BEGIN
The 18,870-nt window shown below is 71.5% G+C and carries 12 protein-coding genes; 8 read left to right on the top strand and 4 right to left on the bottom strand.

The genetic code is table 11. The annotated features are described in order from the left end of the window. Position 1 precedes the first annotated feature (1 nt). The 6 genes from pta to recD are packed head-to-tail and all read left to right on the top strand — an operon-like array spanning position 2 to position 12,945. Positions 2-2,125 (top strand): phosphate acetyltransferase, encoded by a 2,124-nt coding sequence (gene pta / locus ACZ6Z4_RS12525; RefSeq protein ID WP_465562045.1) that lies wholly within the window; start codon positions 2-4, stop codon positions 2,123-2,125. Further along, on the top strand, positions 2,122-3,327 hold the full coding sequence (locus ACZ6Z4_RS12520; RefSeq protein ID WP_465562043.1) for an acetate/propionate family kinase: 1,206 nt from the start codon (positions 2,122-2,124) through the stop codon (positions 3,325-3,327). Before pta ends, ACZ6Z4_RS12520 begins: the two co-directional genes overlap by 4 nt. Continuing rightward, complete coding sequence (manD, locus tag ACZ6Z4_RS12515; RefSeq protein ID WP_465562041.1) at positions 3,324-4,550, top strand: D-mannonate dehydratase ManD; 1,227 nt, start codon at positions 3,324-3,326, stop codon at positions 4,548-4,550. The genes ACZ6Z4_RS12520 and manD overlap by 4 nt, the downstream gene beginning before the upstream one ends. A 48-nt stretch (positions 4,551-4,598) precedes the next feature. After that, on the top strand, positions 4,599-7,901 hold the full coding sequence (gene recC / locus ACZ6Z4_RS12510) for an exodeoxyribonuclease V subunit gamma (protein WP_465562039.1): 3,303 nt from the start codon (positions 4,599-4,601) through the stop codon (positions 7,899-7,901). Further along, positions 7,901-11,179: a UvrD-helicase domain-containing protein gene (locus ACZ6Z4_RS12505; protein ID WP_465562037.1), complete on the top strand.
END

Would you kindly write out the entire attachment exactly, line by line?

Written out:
The 18,870-nt window shown below is 71.5% G+C and carries 12 protein-coding genes; 8 read left to right on the top strand and 4 right to left on the bottom strand.

The genetic code is table 11. The annotated features are described in order from the left end of the window. Position 1 precedes the first annotated feature (1 nt). The 6 genes from pta to recD are packed head-to-tail and all read left to right on the top strand — an operon-like array spanning position 2 to position 12,945. Positions 2-2,125 (top strand): phosphate acetyltransferase, encoded by a 2,124-nt coding sequence (gene pta / locus ACZ6Z4_RS12525; RefSeq protein ID WP_465562045.1) that lies wholly within the window; start codon positions 2-4, stop codon positions 2,123-2,125. Further along, on the top strand, positions 2,122-3,327 hold the full coding sequence (locus ACZ6Z4_RS12520; RefSeq protein ID WP_465562043.1) for an acetate/propionate family kinase: 1,206 nt from the start codon (positions 2,122-2,124) through the stop codon (positions 3,325-3,327). Before pta ends, ACZ6Z4_RS12520 begins: the two co-directional genes overlap by 4 nt. Continuing rightward, complete coding sequence (manD, locus tag ACZ6Z4_RS12515; RefSeq protein ID WP_465562041.1) at positions 3,324-4,550, top strand: D-mannonate dehydratase ManD; 1,227 nt, start codon at positions 3,324-3,326, stop codon at positions 4,548-4,550. The genes ACZ6Z4_RS12520 and manD overlap by 4 nt, the downstream gene beginning before the upstream one ends. A 48-nt stretch (positions 4,551-4,598) precedes the next feature. After that, on the top strand, positions 4,599-7,901 hold the full coding sequence (gene recC / locus ACZ6Z4_RS12510) for an exodeoxyribonuclease V subunit gamma (protein WP_465562039.1): 3,303 nt from the start codon (positions 4,599-4,601) through the stop codon (positions 7,899-7,901). Further along, positions 7,901-11,179: a UvrD-helicase domain-containing protein gene (locus ACZ6Z4_RS12505; protein ID WP_465562037.1), complete on the top strand.